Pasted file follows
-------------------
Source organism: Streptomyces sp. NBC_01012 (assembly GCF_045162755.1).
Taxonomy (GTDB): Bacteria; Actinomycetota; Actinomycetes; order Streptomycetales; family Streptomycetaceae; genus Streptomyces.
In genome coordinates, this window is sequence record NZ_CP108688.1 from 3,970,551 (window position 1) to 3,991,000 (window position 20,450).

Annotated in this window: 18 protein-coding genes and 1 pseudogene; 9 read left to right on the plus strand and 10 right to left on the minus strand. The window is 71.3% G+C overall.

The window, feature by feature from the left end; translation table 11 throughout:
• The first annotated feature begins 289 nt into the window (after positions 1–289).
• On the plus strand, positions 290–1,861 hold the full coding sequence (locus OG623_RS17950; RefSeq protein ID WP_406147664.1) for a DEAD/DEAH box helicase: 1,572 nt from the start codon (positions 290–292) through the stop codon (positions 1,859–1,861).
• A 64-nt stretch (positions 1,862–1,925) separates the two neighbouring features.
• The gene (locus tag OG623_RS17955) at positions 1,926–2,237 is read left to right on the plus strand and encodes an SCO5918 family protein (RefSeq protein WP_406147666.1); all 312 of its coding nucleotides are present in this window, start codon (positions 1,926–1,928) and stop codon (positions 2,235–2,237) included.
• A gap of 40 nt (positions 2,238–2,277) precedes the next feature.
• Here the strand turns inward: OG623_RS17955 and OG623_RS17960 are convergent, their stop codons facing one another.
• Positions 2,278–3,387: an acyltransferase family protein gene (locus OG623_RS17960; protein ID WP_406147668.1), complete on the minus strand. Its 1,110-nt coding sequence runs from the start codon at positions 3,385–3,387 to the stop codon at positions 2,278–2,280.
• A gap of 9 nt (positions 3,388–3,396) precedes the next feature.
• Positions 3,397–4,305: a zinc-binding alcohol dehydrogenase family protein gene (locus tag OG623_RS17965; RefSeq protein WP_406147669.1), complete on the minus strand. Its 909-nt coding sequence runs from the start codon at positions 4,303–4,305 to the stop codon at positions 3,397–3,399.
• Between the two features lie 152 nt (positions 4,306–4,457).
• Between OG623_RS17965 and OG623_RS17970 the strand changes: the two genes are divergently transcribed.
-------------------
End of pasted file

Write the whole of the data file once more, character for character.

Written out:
Source organism: Streptomyces sp. NBC_01012 (assembly GCF_045162755.1).
Taxonomy (GTDB): Bacteria; Actinomycetota; Actinomycetes; order Streptomycetales; family Streptomycetaceae; genus Streptomyces.
In genome coordinates, this window is sequence record NZ_CP108688.1 from 3,970,551 (window position 1) to 3,991,000 (window position 20,450).

Annotated in this window: 18 protein-coding genes and 1 pseudogene; 9 read left to right on the plus strand and 10 right to left on the minus strand. The window is 71.3% G+C overall.

The window, feature by feature from the left end; translation table 11 throughout:
• The first annotated feature begins 289 nt into the window (after positions 1–289).
• On the plus strand, positions 290–1,861 hold the full coding sequence (locus OG623_RS17950; RefSeq protein ID WP_406147664.1) for a DEAD/DEAH box helicase: 1,572 nt from the start codon (positions 290–292) through the stop codon (positions 1,859–1,861).
• A 64-nt stretch (positions 1,862–1,925) separates the two neighbouring features.
• The gene (locus tag OG623_RS17955) at positions 1,926–2,237 is read left to right on the plus strand and encodes an SCO5918 family protein (RefSeq protein WP_406147666.1); all 312 of its coding nucleotides are present in this window, start codon (positions 1,926–1,928) and stop codon (positions 2,235–2,237) included.
• A gap of 40 nt (positions 2,238–2,277) precedes the next feature.
• Here the strand turns inward: OG623_RS17955 and OG623_RS17960 are convergent, their stop codons facing one another.
• Positions 2,278–3,387: an acyltransferase family protein gene (locus OG623_RS17960; protein ID WP_406147668.1), complete on the minus strand. Its 1,110-nt coding sequence runs from the start codon at positions 3,385–3,387 to the stop codon at positions 2,278–2,280.
• A gap of 9 nt (positions 3,388–3,396) precedes the next feature.
• Positions 3,397–4,305: a zinc-binding alcohol dehydrogenase family protein gene (locus tag OG623_RS17965; RefSeq protein WP_406147669.1), complete on the minus strand. Its 909-nt coding sequence runs from the start codon at positions 4,303–4,305 to the stop codon at positions 3,397–3,399.
• Between the two features lie 152 nt (positions 4,306–4,457).
• Between OG623_RS17965 and OG623_RS17970 the strand changes: the two genes are divergently transcribed.